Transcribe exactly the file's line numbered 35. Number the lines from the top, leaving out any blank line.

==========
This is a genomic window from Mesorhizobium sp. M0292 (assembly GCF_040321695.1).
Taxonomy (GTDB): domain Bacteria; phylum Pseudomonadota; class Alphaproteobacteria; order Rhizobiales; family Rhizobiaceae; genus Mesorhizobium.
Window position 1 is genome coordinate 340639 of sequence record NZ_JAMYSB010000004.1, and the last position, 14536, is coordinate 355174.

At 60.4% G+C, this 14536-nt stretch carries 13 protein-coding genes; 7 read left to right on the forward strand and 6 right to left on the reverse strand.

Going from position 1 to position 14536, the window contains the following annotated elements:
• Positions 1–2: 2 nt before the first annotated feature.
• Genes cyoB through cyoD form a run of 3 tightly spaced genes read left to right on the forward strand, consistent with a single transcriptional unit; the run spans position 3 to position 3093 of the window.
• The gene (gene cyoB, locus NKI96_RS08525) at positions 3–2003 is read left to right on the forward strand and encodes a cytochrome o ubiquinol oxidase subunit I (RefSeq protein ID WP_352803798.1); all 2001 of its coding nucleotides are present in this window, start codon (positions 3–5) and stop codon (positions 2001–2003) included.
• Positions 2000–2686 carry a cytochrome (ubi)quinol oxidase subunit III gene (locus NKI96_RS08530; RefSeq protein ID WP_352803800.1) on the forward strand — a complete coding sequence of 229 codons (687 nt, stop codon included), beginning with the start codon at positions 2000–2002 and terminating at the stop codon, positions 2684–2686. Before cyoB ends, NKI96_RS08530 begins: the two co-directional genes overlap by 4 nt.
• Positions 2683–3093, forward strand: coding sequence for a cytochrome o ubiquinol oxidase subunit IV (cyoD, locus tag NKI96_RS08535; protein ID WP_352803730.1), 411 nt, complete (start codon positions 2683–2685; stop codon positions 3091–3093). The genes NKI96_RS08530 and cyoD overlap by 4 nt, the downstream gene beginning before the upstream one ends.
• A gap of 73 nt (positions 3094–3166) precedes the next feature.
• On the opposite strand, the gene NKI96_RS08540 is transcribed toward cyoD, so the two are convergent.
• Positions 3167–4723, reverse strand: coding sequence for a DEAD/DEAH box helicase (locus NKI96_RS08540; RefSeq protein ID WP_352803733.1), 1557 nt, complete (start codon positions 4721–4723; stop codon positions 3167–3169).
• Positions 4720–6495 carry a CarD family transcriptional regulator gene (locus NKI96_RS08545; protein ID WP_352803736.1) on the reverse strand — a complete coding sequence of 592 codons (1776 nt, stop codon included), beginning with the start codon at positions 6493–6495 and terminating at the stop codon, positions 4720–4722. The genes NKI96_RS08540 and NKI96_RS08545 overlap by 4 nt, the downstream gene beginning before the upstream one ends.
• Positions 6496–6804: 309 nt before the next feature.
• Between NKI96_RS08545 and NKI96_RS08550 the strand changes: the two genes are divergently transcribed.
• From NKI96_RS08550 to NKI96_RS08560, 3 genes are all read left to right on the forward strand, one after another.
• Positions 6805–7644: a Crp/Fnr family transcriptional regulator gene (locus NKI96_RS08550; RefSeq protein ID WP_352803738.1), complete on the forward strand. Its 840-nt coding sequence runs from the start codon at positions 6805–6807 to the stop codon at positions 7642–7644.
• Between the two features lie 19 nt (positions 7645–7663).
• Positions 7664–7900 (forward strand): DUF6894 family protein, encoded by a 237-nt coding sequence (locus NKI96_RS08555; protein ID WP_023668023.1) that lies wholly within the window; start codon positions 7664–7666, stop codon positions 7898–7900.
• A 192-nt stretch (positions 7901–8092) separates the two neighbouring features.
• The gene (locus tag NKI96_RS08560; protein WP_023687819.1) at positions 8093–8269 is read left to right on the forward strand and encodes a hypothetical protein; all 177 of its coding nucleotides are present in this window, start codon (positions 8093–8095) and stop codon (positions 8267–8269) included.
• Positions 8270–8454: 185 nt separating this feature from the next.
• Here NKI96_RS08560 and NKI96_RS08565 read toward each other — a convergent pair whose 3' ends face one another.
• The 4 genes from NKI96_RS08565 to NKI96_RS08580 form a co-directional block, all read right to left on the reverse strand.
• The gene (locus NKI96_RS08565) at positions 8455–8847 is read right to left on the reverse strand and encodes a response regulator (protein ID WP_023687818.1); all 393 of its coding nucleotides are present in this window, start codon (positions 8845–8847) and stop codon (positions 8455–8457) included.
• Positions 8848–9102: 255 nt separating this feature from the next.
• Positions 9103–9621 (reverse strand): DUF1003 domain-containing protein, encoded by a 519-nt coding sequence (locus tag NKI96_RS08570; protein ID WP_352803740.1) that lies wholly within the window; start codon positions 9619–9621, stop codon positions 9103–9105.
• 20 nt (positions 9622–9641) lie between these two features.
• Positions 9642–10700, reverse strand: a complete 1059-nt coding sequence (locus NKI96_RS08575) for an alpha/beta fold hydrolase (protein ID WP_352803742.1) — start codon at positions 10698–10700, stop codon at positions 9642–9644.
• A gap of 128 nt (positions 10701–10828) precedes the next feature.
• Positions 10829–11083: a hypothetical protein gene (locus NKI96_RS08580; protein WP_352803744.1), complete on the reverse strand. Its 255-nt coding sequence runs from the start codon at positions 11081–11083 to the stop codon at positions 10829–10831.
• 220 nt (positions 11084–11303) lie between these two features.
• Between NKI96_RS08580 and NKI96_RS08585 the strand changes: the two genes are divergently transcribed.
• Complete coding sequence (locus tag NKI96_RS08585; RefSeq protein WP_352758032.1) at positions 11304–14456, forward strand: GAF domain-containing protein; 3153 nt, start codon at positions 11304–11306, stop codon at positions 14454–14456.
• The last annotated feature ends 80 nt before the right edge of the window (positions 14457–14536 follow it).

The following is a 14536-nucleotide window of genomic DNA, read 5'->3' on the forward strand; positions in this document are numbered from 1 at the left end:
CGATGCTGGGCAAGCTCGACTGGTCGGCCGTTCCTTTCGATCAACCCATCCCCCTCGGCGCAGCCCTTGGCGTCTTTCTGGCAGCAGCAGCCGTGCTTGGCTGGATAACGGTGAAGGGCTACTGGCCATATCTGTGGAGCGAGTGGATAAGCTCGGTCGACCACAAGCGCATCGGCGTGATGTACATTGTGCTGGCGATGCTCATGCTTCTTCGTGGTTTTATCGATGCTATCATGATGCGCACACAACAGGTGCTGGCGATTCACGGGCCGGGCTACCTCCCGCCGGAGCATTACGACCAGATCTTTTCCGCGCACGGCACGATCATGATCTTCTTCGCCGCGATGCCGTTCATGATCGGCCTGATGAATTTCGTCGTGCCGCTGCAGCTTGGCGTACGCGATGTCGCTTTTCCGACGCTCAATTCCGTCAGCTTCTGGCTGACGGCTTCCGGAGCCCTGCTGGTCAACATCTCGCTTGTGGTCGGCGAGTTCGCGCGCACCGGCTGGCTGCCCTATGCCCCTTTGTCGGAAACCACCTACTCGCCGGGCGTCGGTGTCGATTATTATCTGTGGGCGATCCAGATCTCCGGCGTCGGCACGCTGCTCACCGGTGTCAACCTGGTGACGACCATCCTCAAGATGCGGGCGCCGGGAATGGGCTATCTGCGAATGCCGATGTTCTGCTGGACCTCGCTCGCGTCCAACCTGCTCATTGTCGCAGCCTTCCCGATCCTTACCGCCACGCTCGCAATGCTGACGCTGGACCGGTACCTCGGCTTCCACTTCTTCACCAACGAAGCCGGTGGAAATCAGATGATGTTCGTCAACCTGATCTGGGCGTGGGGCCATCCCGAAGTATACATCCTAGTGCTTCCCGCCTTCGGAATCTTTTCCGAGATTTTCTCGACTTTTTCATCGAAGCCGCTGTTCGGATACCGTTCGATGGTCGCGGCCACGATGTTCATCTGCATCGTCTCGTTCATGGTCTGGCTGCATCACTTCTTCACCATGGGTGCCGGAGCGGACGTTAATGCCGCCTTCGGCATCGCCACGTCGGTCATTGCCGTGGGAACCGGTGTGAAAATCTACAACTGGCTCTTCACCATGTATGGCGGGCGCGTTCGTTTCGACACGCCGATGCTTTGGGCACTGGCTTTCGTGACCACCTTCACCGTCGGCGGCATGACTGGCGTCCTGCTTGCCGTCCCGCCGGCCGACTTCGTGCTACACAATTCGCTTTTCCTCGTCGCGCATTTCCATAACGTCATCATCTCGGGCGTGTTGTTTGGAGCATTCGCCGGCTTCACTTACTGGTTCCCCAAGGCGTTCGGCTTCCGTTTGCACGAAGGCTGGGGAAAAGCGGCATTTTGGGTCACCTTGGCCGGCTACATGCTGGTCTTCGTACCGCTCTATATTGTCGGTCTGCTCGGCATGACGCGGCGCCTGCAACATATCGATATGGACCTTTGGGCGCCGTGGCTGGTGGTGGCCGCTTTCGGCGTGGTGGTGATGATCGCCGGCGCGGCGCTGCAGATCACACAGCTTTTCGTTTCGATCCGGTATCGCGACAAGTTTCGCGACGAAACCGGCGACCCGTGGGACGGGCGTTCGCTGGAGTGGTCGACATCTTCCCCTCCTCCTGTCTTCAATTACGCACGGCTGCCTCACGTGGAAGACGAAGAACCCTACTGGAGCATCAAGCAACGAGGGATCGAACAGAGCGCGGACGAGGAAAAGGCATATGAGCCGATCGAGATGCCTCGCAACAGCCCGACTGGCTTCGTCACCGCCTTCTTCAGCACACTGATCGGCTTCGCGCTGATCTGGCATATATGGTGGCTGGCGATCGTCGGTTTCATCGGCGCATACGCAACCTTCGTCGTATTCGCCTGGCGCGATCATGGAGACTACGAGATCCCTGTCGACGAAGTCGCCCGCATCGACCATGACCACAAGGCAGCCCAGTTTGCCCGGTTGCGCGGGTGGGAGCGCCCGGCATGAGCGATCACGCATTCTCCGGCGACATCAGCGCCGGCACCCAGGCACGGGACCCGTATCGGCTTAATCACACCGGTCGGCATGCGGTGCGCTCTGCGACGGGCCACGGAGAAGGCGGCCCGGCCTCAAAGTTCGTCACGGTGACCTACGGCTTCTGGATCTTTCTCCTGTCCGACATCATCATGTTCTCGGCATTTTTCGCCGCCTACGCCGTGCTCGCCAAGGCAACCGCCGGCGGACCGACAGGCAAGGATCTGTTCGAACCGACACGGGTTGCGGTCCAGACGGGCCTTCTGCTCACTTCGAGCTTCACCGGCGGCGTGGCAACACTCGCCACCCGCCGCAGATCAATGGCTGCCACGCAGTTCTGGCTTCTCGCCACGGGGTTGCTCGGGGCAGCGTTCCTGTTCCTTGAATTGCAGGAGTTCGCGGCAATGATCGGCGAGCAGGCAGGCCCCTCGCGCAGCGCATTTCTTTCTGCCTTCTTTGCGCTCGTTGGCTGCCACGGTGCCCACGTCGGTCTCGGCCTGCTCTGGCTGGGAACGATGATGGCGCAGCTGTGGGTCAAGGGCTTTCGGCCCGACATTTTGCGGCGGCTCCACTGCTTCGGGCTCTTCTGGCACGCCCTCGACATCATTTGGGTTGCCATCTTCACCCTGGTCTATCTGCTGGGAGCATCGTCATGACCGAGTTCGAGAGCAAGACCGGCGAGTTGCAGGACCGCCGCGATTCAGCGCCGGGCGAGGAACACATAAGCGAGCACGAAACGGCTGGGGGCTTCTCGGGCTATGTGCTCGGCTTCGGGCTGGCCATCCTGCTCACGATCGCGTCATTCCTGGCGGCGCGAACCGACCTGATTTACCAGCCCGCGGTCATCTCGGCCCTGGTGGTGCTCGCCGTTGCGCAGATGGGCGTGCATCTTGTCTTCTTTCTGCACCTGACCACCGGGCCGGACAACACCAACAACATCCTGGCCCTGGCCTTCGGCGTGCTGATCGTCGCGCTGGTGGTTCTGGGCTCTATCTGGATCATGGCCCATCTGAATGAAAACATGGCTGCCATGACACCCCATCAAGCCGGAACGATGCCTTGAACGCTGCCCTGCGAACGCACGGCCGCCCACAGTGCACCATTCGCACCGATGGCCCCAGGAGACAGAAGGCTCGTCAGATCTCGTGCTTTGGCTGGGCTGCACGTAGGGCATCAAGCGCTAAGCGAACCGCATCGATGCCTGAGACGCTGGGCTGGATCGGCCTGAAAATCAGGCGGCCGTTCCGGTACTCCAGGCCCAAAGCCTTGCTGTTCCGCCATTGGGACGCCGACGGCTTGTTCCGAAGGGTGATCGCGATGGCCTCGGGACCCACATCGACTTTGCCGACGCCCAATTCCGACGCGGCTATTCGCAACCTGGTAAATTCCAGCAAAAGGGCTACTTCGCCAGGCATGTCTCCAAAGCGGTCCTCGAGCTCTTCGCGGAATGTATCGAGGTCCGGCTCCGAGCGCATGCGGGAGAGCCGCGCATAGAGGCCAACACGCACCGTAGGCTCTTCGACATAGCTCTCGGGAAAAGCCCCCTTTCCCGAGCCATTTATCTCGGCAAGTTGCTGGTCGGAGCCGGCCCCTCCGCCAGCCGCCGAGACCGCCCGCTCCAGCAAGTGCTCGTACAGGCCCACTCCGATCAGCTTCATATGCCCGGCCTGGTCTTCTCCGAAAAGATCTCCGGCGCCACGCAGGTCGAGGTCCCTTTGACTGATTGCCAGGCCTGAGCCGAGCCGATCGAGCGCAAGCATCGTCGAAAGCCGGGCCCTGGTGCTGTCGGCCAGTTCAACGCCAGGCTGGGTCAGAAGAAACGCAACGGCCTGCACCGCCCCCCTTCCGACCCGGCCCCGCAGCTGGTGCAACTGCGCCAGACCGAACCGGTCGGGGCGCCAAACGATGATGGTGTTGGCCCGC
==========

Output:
• Complete coding sequence (locus tag NKI96_RS08585; RefSeq protein WP_352758032.1) at positions 11304–14456, forward strand: GAF domain-containing protein; 3153 nt, start codon at positions 11304–11306, stop codon at positions 14454–14456.